If you find a dirty or damaged spark plug, I recommend replacing it with a new one to ensure you’re running a good plug in the mower.
Alternatively, if it’s only dirty and not very dark in color, you can attempt to clean it with a wire brush and reuse it.
Engine Power is Too Slow on Your Honda Lawn Mower
Your Honda mower deck requires full engine power to run. The throttle must be set to the “fast” position when your mower deck is engaged. Check your throttle lever to make sure it is in the correct position.
Low Engine Oil in Your Honda Lawn Mower
When the engine oil in your Honda mower is at a low level, there isn’t enough lubrication to keep the moving parts in your engine moving freely.
Increased friction can build heat in the engine causing a power loss. If a low engine oil level isn’t caught quickly enough, it can result in a significant engine repair bill.
Because of the damage a low engine oil level can cause to your Honda mower, it is good practice to check the engine oil level before each mowing. Doing so may catch engine problems at an early stage before it develops into a larger issue.
To fix this, bring your engine oil level to the correct level using the lines on your dipstick for reference. If you caught your problem soon enough, you may be able to fix it by adding engine oil and identifying the reason why your engine level is low.
If you didn’t catch it early, you could have serious engine damage that should be diagnosed by an experienced small engine mechanic.
Too Much Engine Oil in Your Honda Lawn Mower
Overfilling the crankcase with engine oil will cause your engine to smoke. Increased pressure builds as a result of too much engine oil and oil can be pushed into the cylinder through the valve train.
When this happens, a bluish-white smoke is emitted when the oil burns in the cylinder.
This thick cloud of smoke can plug your air filter causing running issues because your engine isn’t able to get the clean air it needs. Check your air filter and your spark plug, and clean or replace them if needed.
Continuing to run your Honda mower with too much oil can cause seal damage, the engine to hydrolock, and a bent piston rod. Correct an engine with too much oil by removing a little oil. You can do this by using an oil evacuator, a drain plug, or even a turkey baster.
Ground Speed is Too Fast on Your Honda Lawn Mower
Mowing your lawn at too fast a speed can put extra load on your mower and cause it to lose power. Your engine must work harder in thick grass-covered lawns over thinly covered lawns. Adjust your mowing speed according to your mowing conditions.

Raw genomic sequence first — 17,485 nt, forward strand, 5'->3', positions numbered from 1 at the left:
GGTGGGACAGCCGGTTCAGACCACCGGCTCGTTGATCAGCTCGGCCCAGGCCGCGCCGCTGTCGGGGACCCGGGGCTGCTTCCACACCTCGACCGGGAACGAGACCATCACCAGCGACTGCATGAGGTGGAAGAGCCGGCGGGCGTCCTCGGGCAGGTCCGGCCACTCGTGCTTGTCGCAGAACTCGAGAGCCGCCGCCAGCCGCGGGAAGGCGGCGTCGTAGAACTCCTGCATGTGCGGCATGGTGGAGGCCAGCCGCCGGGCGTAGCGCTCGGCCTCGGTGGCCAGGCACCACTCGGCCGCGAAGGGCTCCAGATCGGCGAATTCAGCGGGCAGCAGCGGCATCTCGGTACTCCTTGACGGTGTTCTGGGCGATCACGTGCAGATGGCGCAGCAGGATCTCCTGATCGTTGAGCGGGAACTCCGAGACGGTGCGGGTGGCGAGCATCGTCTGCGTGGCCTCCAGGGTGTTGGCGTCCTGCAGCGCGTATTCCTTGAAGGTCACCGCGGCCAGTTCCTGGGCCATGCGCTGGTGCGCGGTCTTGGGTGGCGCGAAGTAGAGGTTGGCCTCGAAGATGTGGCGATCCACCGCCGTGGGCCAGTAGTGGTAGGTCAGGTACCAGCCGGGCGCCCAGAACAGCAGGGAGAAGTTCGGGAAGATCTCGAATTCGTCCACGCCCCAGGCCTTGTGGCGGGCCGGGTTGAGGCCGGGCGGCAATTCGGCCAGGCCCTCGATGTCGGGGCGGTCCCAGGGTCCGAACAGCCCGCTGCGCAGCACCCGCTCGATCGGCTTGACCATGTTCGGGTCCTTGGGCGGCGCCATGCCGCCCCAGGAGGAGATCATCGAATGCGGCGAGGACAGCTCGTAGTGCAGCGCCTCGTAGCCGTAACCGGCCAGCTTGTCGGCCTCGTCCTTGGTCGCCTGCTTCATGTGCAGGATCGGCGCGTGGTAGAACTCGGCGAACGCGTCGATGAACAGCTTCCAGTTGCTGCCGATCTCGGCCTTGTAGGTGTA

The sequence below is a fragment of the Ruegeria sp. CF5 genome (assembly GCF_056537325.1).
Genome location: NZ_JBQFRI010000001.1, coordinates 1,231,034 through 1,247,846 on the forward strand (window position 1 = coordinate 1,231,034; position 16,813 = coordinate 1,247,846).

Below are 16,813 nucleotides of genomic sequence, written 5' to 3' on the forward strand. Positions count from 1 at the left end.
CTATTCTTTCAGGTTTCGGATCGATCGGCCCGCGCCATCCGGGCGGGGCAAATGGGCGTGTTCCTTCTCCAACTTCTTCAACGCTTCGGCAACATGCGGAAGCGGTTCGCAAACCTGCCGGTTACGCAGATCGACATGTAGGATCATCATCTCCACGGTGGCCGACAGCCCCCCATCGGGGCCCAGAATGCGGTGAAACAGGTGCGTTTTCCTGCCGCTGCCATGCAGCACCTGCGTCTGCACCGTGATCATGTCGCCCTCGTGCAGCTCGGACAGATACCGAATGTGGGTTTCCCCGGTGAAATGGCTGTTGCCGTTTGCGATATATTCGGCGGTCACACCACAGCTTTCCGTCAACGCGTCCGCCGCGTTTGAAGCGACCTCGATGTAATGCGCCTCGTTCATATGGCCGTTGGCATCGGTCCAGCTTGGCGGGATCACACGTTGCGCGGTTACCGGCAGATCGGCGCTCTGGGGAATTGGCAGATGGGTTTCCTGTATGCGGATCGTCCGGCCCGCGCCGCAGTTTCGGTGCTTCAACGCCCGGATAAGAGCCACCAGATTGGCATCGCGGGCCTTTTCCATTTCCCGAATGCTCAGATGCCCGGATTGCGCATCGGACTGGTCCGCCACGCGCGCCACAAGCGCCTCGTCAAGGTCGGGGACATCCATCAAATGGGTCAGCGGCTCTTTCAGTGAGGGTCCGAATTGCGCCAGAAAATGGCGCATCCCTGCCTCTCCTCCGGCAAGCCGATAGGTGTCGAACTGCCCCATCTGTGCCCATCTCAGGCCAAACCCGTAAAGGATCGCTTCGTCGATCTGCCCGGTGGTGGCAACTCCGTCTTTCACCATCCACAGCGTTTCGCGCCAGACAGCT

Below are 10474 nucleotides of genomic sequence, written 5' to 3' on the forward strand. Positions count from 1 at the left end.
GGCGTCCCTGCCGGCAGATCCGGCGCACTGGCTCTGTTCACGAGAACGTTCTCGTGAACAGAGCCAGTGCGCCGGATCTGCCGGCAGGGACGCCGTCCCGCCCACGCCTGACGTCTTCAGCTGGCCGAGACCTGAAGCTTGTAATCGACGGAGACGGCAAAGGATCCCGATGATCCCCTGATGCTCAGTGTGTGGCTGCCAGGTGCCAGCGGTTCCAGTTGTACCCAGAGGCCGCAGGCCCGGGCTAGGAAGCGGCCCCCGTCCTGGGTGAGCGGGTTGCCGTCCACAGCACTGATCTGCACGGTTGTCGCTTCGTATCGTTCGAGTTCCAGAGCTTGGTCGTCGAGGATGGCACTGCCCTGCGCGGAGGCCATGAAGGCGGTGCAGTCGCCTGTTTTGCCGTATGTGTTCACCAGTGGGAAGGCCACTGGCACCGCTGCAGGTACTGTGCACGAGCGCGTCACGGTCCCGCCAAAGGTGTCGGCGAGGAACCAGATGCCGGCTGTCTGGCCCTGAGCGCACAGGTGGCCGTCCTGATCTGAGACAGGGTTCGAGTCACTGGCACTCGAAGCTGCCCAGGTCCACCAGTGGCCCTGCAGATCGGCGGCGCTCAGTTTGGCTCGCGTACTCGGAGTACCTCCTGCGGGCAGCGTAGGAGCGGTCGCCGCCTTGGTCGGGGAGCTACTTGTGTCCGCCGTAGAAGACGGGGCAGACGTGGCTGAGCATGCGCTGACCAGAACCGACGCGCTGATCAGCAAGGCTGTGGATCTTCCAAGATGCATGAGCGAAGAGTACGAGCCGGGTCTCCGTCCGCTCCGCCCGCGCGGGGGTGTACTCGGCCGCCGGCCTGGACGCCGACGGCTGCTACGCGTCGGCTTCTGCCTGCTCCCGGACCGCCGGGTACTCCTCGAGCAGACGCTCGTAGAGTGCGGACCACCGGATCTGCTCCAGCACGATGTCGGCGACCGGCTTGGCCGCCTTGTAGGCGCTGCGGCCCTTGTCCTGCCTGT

Cutting Wet or Tall Grass
Avoid cutting wet or tall grass as this will strain the engine causing a poor cut and extra load on the engine. Mowing grass when it is dry will reduce the amount of grass clippings collecting under the deck.
To mow taller grass, adjust the cutting height to its highest height and make your first cut. Follow it by lowering your mower deck and making a second cut.
If your grass is extremely tall, I recommend using a walk-behind brush cutter to cut down the grass and make it manageable going forward.
Check out your local rental center for options to rent a brush cutter. You can read more about cutting tall grass in this article.
Honda Mower Deck is Clogged
Keep your mower deck clean and free of grass clippings and debris so your blades can spin freely. The engine will lose power when it is required to work hard to turn blades through a deck packed with debris.
Scrape your mower deck regularly to remove debris collecting under the deck. The area under the deck uses the air movement created by the blades to form a suction to stand the grass tall for a good cut.
A clogged mower deck not only causes a loss of power, but it also creates a bad cut because it restricts air movement under the deck.
Dull Mower Blades on Your Honda Lawn Mower
A dull mower blade can further magnify the power loss your experience when, not only does the engine need to turn blades into a deck packed full of debris, but it now how to turn dull blades through this debris.
Remove your mower blades and sharpen the blades using this guide for your Honda mower blades. Mower blades need to be sharpened at least after every 25 hours of use. They may need to be sharpened more frequently when using your mower in sandy or gravel conditions.
Performing routine maintenance on your Honda lawn mower and checking your engine oil before you mow can prevent engine problems that cause a loss of power.
If none of the items above solve your power loss problem, take your mower to the local small engine mechanic to be looked at. There are internal engine problems that are hard for the homeowner to diagnose without the proper engine tools to accurately perform tests on the engine.
Is Your Honda Lawn Mower Smoking?
You can experience a loss of power from items that cause your lawn mower to begin smoking. If your Honda mower is smoking, check out this article for more details.